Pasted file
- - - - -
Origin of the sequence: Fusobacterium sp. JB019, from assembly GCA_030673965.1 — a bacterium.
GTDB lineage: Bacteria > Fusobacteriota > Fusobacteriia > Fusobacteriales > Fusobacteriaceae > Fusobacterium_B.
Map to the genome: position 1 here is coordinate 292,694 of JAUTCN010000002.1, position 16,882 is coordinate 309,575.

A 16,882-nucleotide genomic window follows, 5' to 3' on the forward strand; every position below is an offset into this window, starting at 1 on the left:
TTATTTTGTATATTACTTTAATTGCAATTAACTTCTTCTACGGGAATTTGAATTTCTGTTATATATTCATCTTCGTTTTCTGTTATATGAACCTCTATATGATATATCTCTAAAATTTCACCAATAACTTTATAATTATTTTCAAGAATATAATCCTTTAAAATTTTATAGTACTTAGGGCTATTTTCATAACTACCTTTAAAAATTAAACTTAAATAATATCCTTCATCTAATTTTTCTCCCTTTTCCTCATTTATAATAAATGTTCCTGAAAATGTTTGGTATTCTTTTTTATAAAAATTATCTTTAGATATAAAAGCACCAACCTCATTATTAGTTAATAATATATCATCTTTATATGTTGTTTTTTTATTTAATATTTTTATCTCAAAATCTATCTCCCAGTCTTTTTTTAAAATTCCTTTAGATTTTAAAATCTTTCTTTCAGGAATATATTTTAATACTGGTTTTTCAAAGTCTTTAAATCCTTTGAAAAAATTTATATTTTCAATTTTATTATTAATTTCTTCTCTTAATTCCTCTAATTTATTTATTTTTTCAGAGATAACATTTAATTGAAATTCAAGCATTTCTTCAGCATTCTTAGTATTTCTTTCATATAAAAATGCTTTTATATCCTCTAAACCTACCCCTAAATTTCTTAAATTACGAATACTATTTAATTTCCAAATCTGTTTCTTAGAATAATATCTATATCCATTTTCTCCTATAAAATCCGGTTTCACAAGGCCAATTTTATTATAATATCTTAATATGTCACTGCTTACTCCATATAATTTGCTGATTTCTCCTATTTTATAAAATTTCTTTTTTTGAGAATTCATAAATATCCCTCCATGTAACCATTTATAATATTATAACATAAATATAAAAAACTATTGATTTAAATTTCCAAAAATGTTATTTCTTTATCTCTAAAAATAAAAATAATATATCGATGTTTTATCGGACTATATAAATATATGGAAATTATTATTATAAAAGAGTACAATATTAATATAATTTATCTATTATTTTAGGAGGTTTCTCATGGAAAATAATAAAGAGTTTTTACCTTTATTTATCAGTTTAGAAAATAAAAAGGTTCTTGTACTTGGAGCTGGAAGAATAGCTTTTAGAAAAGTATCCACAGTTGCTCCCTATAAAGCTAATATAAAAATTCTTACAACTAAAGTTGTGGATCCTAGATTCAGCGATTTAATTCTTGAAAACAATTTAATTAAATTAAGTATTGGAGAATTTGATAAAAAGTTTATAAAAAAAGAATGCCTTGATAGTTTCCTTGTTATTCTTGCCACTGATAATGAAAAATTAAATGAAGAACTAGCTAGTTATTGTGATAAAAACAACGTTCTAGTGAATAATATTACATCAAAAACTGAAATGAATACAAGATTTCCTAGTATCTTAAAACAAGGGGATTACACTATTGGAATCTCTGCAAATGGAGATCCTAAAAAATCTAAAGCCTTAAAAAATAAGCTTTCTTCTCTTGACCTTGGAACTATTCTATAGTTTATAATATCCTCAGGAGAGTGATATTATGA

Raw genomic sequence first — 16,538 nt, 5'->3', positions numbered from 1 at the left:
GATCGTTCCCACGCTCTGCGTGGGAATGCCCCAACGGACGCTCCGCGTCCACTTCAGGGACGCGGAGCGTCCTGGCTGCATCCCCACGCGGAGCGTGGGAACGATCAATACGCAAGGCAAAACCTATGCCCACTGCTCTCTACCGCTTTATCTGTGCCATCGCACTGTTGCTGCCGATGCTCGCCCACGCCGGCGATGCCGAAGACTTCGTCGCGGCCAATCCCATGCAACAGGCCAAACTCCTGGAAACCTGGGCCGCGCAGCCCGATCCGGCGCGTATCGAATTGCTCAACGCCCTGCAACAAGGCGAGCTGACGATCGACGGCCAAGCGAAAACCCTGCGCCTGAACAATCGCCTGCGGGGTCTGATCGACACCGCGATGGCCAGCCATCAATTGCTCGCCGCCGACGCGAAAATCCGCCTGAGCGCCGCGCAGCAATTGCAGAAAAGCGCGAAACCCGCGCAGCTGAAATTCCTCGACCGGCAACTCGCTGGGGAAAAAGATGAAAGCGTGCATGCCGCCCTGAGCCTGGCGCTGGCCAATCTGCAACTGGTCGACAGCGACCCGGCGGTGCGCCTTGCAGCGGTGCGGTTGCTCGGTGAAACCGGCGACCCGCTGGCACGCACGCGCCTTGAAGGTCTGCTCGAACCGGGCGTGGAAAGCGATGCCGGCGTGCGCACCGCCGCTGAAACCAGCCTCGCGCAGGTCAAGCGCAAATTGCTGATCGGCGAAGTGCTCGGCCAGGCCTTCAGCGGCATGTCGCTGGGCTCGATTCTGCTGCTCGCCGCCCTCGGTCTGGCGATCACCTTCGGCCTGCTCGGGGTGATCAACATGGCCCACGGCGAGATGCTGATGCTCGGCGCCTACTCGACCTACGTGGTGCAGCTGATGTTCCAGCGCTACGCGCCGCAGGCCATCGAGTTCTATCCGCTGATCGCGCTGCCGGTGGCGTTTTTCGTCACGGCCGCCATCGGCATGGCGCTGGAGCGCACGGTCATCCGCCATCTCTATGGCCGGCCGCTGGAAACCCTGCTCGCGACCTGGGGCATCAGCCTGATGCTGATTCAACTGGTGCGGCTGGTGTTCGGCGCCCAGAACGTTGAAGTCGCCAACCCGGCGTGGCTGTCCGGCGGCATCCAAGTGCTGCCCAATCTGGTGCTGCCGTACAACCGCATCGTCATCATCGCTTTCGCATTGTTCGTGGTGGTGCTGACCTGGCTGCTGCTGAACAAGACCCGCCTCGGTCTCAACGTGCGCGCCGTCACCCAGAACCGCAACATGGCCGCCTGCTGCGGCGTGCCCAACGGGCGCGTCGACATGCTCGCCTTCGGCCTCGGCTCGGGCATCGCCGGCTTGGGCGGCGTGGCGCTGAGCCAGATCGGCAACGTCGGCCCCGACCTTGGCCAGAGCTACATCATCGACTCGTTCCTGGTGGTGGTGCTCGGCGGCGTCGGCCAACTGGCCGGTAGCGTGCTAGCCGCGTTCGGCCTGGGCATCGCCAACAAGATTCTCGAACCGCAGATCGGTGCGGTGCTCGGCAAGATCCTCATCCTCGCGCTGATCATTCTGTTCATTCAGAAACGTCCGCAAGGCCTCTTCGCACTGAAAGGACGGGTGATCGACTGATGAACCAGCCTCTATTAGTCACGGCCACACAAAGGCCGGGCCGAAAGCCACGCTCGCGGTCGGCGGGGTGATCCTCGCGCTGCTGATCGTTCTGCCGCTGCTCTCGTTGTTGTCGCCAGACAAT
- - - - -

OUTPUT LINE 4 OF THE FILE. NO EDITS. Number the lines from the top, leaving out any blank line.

A 16,882-nucleotide genomic window follows, 5' to 3' on the forward strand; every position below is an offset into this window, starting at 1 on the left: